Carroll’s immaculately composed and printed photographs delight the eye
I recently viewed an exhibition of photographs by Patty Carroll (American photographer born 1946) on a university campus near Nashville. The show called “Camouflage and Calamity” features 25 works from her project “Anonymous Women.”
Patty Carroll’s large format photographs are explosions of color and detail. Each image is a carefully composed profusion of patterns and objects. In most of them, a single female figure (in fact, a store mannequin) is literally submerged into the chaos — lost among the abundance of her own life.
Carroll’s work explores questions of femininity, domesticity, consumerism, and identity. Some of the photographs are humorous while others are more mysterious.
Because the figures in her photographs are wrapped, camouflaged, or otherwise hidden, she refers to them as “unportraits.” She said in The Guardian, “It’s mysterious and kind of surreal, but it also denies you access to the identity of that person.”
Popular Photography described her compositions as “elaborate mise-en-scènes,” a French term that refers to theatrical staging or placement of items on a stage to help tell the story. It’s an appropriate observation. In the same article, Carroll is quoted as saying, “Home is a myth. Home is comfort, the most familiar place you can go. Home is also where personal psycho-dramas play out.”
Writing for Pixel Magazine in 2015, Emily von Hoffmann introduced Carroll’s work like this:
The feminine mythology Patty Carroll learned as a child centers on suburbia’s claustrophobic perfection. Feeling banished to her new home in England, Patty occupied herself with a project exploring the absurdities, joys, and conflicts she felt between her identity and her role as a homemaker.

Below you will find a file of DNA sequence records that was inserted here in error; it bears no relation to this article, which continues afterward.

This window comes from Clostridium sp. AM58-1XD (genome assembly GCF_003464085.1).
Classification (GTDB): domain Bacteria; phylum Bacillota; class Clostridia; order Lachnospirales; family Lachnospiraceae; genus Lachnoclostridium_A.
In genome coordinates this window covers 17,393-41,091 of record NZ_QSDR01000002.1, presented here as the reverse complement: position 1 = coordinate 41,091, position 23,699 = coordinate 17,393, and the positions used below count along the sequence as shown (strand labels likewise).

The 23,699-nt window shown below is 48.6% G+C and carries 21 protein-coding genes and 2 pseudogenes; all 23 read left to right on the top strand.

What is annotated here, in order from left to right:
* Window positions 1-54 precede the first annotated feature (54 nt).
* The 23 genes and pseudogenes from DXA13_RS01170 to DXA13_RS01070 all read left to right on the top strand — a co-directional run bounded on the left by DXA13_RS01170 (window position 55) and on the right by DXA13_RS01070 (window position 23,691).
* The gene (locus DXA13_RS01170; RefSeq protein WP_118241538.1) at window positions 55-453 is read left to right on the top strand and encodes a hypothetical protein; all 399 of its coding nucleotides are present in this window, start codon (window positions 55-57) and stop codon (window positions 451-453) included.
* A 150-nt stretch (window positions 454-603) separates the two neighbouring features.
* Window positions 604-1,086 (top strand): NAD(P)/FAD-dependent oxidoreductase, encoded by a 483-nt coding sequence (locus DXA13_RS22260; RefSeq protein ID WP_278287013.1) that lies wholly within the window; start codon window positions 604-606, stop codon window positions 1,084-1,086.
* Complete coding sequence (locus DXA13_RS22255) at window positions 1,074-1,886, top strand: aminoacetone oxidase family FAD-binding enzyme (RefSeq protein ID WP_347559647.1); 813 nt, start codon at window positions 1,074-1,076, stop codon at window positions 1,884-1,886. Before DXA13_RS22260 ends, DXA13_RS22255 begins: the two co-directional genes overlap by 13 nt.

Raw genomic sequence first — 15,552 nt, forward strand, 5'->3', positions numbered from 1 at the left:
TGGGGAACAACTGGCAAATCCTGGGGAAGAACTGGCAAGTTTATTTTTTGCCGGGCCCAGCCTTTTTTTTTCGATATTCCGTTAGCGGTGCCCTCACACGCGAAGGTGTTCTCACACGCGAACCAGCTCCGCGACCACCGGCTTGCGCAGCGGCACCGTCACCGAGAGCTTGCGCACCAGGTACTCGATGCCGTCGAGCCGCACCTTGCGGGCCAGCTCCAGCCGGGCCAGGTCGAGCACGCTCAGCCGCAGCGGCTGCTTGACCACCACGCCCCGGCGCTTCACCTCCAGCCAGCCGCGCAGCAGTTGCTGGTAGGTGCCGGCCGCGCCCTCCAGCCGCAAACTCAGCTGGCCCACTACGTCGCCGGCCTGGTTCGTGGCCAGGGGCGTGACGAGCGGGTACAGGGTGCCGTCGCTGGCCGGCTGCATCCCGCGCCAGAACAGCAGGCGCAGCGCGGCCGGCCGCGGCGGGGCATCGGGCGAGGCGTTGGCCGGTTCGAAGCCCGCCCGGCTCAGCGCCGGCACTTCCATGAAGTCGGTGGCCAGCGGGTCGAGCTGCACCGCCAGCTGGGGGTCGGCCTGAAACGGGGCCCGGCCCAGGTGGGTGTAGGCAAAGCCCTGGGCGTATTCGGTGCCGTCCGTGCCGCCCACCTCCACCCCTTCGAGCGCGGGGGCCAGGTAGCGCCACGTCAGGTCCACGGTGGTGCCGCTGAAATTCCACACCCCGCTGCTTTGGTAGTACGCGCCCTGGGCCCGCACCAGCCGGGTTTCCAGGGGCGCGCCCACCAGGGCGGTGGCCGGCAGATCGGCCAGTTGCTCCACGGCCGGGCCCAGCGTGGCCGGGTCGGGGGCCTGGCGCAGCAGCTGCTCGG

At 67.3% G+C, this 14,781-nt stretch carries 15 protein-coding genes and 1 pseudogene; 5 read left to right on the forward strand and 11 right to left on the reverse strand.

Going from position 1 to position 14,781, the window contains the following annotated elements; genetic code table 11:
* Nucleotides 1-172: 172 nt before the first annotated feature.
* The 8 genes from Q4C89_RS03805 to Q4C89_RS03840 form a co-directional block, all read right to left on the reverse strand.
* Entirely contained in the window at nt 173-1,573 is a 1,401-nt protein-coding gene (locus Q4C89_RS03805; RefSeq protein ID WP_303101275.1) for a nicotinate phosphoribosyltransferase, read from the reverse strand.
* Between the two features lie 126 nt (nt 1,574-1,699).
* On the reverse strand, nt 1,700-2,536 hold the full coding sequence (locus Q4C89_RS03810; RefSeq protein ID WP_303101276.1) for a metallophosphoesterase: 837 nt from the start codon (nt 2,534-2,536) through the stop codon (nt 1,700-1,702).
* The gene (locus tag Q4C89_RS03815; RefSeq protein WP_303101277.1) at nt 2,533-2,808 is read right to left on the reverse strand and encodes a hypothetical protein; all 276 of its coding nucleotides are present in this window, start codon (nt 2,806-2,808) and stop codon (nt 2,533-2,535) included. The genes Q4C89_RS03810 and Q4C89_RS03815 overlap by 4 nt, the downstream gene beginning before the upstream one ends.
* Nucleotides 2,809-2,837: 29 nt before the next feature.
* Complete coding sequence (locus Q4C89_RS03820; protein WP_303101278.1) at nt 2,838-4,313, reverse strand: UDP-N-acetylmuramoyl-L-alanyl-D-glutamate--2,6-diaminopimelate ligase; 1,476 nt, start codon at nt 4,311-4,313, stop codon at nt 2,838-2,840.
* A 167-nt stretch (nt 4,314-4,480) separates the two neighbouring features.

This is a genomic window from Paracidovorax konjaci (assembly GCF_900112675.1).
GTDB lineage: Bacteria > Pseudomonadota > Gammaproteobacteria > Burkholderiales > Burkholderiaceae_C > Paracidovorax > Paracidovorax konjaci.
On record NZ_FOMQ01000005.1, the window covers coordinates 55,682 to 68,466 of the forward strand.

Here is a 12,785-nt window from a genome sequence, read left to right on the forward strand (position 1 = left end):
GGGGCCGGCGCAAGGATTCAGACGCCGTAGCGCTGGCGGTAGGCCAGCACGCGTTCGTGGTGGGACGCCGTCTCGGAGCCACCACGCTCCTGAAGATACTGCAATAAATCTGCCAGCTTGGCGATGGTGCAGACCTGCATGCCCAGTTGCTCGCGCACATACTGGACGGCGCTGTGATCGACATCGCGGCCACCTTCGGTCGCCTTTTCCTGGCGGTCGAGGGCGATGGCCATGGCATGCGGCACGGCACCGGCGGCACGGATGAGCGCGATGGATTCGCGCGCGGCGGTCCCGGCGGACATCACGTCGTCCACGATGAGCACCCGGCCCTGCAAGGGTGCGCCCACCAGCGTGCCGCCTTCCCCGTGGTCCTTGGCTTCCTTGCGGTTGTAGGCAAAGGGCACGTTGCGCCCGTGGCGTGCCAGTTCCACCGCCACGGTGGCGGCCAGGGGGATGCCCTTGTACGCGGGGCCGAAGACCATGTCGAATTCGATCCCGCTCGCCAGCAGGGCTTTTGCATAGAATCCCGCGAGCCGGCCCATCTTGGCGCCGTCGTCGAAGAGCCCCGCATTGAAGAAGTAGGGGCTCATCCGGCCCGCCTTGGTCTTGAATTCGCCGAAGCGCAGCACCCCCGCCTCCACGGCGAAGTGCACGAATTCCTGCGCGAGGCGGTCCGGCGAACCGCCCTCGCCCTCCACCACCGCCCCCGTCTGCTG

A biography of Carroll on the website for Sherry Leedy Gallery said:
Each is merged, concealed, overwhelmed and seemingly taken over by her excessive household trappings, careening toward the absurd. Her domestic demise looms large as she is inevitably done in by her own possessions and obsessions.
Even though each photograph is chock-full of so much — so much color; so much pattern; so much stuff — they still manage to be cohesive and beautiful. She said in an interview for The Cut that she sees the photo compositions as a dance, where she takes away objects, or adds more, or moves them around until everything is arranged just right.
The prints themselves are sumptuous and saturated with color. As a photographer who prints much of his own work, I am always curious and excited to examine other artist’s prints close-up. These prints are gorgeous — archival inkjets on satiny, luster surface paper enlarged to 36-inches square.
Patty Carroll has been a professor and teacher at many notable universities, including the School of the Art Institute of Chicago and the Royal College of Art in London. Her work has been exhibited in museums and galleries across the US, and in China and the UK.
The exhibition is thought-provoking, but even more than that, it’s visually rich and delightful. From the moment you enter the gallery, you know you’re in for something special. I print only black and white work, and I gravitate mostly to black and white photographs by other artists. Perhaps that’s why I was especially enthralled by Carroll’s big, bold, and unabashedly colorful images.
I witnessed a student studying one of her photographs intently for several minutes. Standing squarely before the photograph with notebook tucked underarm, he seemed determined to absorb everything from the complex image.
If you get an opportunity to see a showing of Patty’s work, don’t miss it. Her photographs are unforgettable.
Books by Patty Carroll
Carroll has published 5 photographic books including Anonymous Women (2016, Hardcover available on Amazon). The photographs depict beautifully photographed tableaux of women draped or wrapped in fabric.
Watch an interview with artist Patty Carroll
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